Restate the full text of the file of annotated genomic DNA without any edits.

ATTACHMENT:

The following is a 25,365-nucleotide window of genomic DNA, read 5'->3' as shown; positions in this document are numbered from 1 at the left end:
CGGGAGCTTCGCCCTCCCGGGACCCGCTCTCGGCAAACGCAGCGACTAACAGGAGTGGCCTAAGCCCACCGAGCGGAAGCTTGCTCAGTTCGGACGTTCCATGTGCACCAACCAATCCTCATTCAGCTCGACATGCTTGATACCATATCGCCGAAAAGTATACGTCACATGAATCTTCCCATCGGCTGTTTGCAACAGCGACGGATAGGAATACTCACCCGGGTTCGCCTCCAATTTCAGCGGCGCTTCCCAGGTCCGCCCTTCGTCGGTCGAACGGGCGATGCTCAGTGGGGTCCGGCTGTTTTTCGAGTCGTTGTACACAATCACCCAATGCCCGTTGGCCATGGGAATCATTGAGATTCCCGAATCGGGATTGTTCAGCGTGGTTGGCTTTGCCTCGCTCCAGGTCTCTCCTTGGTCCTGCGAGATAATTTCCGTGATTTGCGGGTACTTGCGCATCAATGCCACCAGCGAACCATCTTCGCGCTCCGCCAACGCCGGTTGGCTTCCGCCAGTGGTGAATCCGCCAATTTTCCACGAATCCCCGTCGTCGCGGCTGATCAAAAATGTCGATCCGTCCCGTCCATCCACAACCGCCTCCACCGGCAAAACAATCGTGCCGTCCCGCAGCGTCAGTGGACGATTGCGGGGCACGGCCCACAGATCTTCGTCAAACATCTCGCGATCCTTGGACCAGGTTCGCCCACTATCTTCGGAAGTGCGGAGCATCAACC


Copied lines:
The following is a 25,365-nucleotide window of genomic DNA, read 5'->3' as shown; positions in this document are numbered from 1 at the left end:
CGGGAGCTTCGCCCTCCCGGGACCCGCTCTCGGCAAACGCAGCGACTAACAGGAGTGGCCTAAGCCCACCGAGCGGAAGCTTGCTCAGTTCGGACGTTCCATGTGCACCAACCAATCCTCATTCAGCTCGACATGCTTGATACCATATCGCCGAAAAGTATACGTCACATGAATCTTCCCATCGGCTGTTTGCAACAGCGACGGATAGGAATACTCACCCGGGTTCGCCTCCAATTTCAGCGGCGCTTCCCAGGTCCGCCCTTCGTCGGTCGAACGGGCGATGCTCAGTGGGGTCCGGCTGTTTTTCGAGTCGTTGTACACAATCACCCAATGCCCGTTGGCCATGGGAATCATTGAGATTCCCGAATCGGGATTGTTCAGCGTGGTTGGCTTTGCCTCGCTCCAGGTCTCTCCTTGGTCCTGCGAGATAATTTCCGTGATTTGCGGGTACTTGCGCATCAATGCCACCAGCGAACCATCTTCGCGCTCCGCCAACGCCGGTTGGCTTCCGCCAGTGGTGAATCCGCCAATTTTCCACGAATCCCCGTCGTCGCGGCTGATCAAAAATGTCGATCCGTCCCGTCCATCCACAACCGCCTCCACCGGCAAAACAATCGTGCCGTCCCGCAGCGTCAGTGGACGATTGCGGGGCACGGCCCACAGATCTTCGTCAAACATCTCGCGATCCTTGGACCAGGTTCGCCCACTATCTTCGGAAGTGCGGAGCATCAACC